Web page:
Safer out of hours primary careBMJ 2010; 340 doi: https://doi.org/10.1136/bmj.c3194 (Published 22 June 2010) Cite this as: BMJ 2010;340:c3194
- Paul A Cosford, director of public health,
- Justyn M Thomas, clinical adviser
- Correspondence to: P A Cosford
- Accepted 10 June 2010
On rare occasions single catastrophic errors rightly lead to a complete review of a healthcare service. One such case is the death of David Gray, who was wrongly injected with 100 mg diamorphine by Daniel Ubani, a doctor based in Germany and providing out of hours primary care in Cambridgeshire. Dr Ubani had never worked in the United Kingdom, did not practise primary care in Germany, and was not familiar with local health care or with diamorphine. Yet he could fly in on Friday evening and work unsupervised on Saturday without routine access to patient notes.
Several investigations have followed,1 2 and the Care Quality Commission’s final report is due shortly. The recommendations so far aim to improve safeguards to ensure the competence of out of hours doctors and strengthen existing quality standards (table⇓). However, we believe that wider changes to out of hours primary care are needed to systematically ensure quality and safety. The medical profession has a duty to lead these changes.
David Gray died on a Saturday afternoon, while Dr Ubani was working for an independent out of hours service provided under contract to Cambridgeshire Primary Care Trust (PCT). This arrangement has been common in England since 2004, when general practitioners were allowed to transfer responsibility for out of hours care to PCTs.3
The direct cause of death was the injection of 100 mg diamorphine, which the coroner deemed to be gross negligence manslaughter. He acknowledged mitigating factors (tiredness, lack of familiarity with local services, and less than adequate induction), but Dr Ubani had the British National Formulary to consult and instructions about opiates within the out of hours box, and he could have sought advice. The lesson is familiar—doctors must be aware of the limits of their competence and seek advice when reaching them. The mitigating factors described did not remove his responsibility.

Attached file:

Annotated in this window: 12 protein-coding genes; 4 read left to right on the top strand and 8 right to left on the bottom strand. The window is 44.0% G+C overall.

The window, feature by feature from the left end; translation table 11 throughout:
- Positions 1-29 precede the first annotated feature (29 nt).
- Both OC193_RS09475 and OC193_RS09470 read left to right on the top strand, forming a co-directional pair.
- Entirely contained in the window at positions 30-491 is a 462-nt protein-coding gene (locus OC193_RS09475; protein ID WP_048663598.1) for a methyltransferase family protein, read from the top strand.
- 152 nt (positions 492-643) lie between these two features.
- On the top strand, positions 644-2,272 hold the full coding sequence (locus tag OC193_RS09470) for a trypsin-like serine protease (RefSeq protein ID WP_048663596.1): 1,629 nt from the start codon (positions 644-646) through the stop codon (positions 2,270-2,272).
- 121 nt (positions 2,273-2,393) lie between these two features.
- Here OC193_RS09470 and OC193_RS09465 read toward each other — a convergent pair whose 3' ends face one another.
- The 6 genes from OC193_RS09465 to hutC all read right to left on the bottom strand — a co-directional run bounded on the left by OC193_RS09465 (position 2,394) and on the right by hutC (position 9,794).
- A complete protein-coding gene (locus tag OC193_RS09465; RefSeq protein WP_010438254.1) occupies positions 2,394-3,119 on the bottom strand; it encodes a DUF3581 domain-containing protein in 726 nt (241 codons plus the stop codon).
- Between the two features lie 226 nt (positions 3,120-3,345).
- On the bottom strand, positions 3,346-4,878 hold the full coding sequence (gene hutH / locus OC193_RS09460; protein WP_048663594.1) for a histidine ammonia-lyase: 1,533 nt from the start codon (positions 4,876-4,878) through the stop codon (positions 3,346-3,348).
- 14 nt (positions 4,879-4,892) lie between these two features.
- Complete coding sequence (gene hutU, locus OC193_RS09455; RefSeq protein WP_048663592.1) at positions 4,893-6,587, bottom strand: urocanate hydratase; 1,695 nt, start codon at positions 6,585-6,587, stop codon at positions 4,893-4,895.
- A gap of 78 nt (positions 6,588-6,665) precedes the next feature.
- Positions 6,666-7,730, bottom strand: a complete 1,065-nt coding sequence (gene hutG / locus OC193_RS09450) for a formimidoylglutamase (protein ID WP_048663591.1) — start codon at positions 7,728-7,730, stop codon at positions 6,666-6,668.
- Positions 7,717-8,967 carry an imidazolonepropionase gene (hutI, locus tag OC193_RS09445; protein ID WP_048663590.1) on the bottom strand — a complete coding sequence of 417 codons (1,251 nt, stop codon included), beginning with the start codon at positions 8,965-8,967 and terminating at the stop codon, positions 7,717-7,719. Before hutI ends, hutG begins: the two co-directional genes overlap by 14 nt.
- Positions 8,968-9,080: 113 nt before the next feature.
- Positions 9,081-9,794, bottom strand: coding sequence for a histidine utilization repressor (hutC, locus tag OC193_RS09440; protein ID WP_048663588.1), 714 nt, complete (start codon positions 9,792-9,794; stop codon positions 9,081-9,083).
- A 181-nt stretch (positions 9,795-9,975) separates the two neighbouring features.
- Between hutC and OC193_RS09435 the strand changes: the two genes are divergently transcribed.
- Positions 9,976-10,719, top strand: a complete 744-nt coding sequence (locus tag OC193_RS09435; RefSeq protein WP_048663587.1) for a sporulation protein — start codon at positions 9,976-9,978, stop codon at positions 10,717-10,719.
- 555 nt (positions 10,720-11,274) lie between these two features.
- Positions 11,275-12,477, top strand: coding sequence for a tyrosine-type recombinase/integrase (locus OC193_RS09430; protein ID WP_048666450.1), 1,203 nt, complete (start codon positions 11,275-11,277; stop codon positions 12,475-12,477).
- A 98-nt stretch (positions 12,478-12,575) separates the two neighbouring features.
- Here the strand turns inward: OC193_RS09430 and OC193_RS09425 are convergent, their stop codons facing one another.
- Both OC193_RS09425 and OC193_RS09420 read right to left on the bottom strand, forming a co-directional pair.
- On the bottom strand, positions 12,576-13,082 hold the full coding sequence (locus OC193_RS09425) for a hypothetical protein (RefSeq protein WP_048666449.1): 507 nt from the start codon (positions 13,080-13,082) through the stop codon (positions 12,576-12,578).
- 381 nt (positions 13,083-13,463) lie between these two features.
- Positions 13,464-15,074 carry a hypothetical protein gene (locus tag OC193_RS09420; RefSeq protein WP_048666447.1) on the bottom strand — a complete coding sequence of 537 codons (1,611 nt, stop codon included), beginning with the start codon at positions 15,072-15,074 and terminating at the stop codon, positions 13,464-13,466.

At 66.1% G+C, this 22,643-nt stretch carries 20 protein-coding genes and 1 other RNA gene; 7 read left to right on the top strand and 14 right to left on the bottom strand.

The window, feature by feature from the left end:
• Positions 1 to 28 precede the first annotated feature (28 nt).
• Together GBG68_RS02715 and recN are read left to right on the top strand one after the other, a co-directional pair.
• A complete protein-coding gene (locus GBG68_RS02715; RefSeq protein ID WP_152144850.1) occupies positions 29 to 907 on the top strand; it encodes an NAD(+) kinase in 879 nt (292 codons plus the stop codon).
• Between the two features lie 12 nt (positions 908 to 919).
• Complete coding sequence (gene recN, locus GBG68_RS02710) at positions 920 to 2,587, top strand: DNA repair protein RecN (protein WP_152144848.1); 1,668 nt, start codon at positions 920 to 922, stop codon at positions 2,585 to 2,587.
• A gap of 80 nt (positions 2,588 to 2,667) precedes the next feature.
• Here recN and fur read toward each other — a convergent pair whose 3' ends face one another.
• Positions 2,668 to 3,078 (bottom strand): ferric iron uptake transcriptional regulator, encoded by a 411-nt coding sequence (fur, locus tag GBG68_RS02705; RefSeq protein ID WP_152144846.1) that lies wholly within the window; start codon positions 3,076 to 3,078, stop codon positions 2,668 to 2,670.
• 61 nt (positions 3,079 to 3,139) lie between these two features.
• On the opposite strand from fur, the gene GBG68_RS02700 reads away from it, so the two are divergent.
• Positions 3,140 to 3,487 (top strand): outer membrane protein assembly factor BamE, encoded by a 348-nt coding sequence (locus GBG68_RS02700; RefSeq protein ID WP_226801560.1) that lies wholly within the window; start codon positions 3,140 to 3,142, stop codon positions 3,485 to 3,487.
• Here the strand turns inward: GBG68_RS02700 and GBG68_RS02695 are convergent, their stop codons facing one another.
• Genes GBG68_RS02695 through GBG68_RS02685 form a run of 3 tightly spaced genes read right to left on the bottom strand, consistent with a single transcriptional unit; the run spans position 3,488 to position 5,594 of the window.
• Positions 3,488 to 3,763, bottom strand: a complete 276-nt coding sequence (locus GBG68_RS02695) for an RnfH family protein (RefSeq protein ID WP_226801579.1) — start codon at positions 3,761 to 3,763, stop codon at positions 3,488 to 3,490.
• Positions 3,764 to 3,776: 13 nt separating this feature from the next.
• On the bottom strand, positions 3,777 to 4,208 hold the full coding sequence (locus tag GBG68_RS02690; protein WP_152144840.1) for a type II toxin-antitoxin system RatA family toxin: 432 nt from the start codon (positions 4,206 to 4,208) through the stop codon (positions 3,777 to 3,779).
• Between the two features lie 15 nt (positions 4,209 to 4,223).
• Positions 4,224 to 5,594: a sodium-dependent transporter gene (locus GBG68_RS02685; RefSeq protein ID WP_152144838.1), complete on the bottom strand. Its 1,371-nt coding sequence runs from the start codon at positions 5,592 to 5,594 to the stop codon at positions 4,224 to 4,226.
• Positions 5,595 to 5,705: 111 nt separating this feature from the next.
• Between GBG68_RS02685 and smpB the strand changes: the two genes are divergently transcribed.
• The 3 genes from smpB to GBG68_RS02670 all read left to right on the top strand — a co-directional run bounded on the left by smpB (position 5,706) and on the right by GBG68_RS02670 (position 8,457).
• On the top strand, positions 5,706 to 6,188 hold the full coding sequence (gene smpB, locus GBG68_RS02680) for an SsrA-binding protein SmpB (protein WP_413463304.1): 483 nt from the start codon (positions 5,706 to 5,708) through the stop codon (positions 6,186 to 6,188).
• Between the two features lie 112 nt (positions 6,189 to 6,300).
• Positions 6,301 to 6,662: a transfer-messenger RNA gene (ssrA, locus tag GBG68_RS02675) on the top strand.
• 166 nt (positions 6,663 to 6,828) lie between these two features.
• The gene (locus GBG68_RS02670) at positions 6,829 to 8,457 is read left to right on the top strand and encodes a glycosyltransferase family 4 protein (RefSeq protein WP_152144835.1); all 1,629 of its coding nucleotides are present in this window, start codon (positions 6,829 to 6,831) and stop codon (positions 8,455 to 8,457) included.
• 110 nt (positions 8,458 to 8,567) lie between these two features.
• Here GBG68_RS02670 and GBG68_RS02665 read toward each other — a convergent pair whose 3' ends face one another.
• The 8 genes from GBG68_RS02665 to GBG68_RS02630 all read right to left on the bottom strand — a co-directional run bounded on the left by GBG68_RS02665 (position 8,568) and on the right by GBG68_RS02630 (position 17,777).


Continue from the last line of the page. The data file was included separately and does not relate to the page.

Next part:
Events leading to the incident
Dr Ubani made a critical and fatal error, but the chronology of events leading up to the incident (box) identifies several contributing factors. The effect of 100 mg diamorphine is basic knowledge for primary care doctors in England, and he was evidently not ready for the work he was to carry out. We must therefore examine the system that allowed him to practise in these circumstances.4 5
Events surrounding Dr Ubani’s error
November 2006: Entered on GMC’s General Practice Register as a result of his right to practise in Germany, obtained in 1995
December 2006: Applies to join performers list in West Yorkshire. Application abandoned because he did not pass the language test
May 2007: Applies to join performers list of Cornwall and Isles of Scilly PCT. Accepted in July 2007
February 2008: Engaged by locum agency to work in Cambridgeshire out of hours service for weekend of 16-17 February
15 February 2008: Flies to Stansted during the morning, arriving at locum agency near Colchester at 2 pm. Given MIMS prescribing guide and satellite navigation system. Arrives at offices of out of hours provider in Ipswich at 6 pm, given computer system training and clinical induction. Travels to accommodation in Newmarket, arriving after midnight
16 February 2008: Starts shift at 8 am. Patient’s partner calls the out of hours service at lunchtime, and Dr Ubani visits at 4 pm. He is told that the patient usually receives 100 mg pethidine for pain control and erroneously administers 100 mg diamorphine instead. Patient dies as a result